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Pediatr Blood Cancer. 2009 Dec;53(6):941-52. doi: 10.1002/pbc.22194.

Epidemiology of bone tumours in children and young adults.

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  • 1Institute of Health and Society, Newcastle University, Newcastle upon Tyne, England, United Kingdom.

Abstract

Although the epidemiology of malignant bone tumours in children and young adults has been explored, no definitive causation of any specific tumour has yet been identified. We performed a literature review (1970-2008) to find all papers covering possible aetiological factors involved in the development of bone tumours in children and young adults. Several associations have been reported with some consistency: the presence of hernias and Ewing sarcoma; high fluoride exposure and osteosarcoma; and parental farming and residence on a farm, younger age at puberty and family history of cancer for all bone tumours, especially osteosarcoma. Clearly further research is needed to confirm or refute these putative risk factors. It is likely that studies of gene-environment interactions may prove to be the most fruitful of future research.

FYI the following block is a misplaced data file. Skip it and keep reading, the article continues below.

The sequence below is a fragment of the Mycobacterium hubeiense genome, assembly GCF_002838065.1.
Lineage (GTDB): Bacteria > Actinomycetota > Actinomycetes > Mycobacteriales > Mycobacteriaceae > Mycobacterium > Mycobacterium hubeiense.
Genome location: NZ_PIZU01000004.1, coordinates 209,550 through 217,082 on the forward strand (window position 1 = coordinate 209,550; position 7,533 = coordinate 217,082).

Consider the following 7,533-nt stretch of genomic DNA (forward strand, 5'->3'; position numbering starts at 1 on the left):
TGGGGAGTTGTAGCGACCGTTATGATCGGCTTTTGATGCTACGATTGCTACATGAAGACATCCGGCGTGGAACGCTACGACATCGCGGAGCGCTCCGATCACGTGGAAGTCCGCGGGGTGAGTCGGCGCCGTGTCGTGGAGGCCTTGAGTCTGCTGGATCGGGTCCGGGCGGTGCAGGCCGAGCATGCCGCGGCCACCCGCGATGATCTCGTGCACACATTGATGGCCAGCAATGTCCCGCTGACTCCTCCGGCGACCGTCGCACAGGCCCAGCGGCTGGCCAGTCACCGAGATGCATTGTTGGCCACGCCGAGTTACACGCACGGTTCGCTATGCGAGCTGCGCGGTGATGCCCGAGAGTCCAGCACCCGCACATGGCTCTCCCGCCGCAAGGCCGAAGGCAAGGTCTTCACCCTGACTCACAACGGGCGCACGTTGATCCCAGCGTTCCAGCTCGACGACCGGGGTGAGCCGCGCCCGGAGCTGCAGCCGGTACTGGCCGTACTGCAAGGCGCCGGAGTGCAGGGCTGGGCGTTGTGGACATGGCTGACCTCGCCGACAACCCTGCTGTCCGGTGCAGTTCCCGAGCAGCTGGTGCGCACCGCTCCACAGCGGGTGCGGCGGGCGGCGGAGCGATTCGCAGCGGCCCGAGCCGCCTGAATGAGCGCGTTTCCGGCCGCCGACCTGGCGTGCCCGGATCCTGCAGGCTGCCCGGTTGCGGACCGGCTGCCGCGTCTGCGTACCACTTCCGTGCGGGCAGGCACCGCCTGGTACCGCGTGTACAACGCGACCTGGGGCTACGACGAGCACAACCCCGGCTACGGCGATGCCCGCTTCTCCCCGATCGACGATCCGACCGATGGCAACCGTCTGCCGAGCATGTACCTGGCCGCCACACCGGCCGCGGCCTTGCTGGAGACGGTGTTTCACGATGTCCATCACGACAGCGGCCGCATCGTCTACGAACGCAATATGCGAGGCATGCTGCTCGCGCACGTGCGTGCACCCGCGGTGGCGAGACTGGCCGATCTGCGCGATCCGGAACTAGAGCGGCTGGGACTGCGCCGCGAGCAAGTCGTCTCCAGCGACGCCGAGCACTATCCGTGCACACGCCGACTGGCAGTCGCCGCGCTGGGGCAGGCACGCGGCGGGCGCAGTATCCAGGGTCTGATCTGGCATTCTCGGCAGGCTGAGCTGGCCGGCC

PMID:
19618453
[PubMed - indexed for MEDLINE]
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